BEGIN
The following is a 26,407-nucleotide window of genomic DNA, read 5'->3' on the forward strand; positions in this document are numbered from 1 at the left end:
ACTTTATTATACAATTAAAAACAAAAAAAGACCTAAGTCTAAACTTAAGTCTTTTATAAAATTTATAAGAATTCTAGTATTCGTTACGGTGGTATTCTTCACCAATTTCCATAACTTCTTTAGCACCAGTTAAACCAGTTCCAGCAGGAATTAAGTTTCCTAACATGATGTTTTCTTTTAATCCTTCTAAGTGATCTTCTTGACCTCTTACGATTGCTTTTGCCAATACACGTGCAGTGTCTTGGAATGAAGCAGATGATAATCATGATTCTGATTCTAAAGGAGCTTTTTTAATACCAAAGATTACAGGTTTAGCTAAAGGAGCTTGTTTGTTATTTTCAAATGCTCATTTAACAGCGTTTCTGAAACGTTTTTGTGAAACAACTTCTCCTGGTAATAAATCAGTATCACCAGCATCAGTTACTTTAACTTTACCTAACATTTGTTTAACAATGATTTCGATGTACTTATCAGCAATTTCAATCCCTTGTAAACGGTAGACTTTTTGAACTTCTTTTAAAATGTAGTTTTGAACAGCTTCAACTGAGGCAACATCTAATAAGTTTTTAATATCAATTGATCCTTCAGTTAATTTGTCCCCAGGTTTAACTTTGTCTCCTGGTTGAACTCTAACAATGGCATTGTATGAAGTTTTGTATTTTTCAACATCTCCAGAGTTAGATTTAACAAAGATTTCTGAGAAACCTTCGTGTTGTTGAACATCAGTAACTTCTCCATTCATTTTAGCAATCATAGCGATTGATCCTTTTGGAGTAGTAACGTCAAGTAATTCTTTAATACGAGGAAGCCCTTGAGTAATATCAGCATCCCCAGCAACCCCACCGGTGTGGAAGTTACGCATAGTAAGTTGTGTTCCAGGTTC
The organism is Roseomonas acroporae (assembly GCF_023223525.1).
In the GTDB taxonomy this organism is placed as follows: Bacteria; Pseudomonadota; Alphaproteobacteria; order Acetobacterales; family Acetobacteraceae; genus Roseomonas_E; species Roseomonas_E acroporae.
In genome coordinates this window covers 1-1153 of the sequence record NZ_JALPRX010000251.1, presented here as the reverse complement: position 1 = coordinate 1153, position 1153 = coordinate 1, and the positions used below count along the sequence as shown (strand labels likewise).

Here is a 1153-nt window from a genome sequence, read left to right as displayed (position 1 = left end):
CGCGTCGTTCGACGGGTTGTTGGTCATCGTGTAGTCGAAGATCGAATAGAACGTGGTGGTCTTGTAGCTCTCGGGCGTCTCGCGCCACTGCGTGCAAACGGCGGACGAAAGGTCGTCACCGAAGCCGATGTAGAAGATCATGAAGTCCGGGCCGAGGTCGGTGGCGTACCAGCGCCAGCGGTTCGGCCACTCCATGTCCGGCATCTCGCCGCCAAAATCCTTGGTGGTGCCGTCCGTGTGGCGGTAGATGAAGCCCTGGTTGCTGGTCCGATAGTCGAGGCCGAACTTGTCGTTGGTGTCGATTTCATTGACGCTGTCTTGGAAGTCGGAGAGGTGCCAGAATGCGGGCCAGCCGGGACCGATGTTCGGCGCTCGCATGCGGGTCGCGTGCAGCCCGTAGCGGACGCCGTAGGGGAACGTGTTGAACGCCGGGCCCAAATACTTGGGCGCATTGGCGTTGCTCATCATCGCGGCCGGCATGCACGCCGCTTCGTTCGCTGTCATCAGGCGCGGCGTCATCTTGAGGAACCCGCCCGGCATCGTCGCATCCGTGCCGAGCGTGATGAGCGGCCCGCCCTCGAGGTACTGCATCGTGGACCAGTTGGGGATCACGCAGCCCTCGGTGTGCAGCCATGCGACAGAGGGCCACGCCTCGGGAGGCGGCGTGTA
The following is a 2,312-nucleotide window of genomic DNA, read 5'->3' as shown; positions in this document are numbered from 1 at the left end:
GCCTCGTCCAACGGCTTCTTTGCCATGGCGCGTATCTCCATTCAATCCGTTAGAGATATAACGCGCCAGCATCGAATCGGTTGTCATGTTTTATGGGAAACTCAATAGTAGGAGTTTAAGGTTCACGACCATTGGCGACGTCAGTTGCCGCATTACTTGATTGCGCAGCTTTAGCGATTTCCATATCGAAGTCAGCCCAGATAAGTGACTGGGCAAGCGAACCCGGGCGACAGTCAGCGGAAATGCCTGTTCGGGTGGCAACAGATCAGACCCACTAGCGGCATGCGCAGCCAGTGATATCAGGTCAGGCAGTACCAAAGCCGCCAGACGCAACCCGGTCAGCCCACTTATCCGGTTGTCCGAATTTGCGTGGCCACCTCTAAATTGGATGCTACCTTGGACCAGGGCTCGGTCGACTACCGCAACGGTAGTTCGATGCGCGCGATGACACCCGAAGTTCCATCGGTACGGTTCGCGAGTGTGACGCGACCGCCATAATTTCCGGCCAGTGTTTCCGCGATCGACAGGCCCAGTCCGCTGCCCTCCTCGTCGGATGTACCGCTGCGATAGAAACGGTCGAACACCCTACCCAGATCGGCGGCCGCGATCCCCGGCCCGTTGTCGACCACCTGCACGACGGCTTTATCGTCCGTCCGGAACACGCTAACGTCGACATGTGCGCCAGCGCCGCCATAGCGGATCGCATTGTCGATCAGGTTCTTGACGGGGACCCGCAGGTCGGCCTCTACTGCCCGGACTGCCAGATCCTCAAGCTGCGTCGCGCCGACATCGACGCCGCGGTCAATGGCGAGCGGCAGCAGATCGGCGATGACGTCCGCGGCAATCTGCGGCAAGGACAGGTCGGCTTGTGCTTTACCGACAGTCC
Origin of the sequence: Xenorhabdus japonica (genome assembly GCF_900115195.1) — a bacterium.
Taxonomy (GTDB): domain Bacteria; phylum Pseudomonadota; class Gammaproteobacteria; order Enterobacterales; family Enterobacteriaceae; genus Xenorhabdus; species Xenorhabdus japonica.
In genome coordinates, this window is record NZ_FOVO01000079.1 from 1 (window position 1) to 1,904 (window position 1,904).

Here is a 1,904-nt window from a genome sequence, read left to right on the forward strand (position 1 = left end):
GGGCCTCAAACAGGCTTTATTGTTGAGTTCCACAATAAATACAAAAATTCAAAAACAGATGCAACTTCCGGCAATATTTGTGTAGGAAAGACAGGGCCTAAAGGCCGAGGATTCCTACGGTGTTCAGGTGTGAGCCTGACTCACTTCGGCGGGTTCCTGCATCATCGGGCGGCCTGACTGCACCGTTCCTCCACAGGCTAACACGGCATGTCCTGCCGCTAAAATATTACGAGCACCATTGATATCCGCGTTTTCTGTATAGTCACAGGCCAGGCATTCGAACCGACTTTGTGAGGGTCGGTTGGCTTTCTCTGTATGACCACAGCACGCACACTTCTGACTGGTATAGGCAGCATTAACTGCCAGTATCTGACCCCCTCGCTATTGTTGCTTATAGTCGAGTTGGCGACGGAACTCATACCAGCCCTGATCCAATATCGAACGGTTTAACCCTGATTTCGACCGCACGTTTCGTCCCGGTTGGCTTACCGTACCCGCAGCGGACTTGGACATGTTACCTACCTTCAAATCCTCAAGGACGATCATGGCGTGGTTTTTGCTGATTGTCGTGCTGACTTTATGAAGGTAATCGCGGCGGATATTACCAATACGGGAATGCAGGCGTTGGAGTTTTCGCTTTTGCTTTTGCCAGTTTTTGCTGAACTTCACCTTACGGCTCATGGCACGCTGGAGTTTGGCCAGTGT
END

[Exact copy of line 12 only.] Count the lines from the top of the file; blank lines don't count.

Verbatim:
In genome coordinates, this window is record NZ_FOVO01000079.1 from 1 (window position 1) to 1,904 (window position 1,904).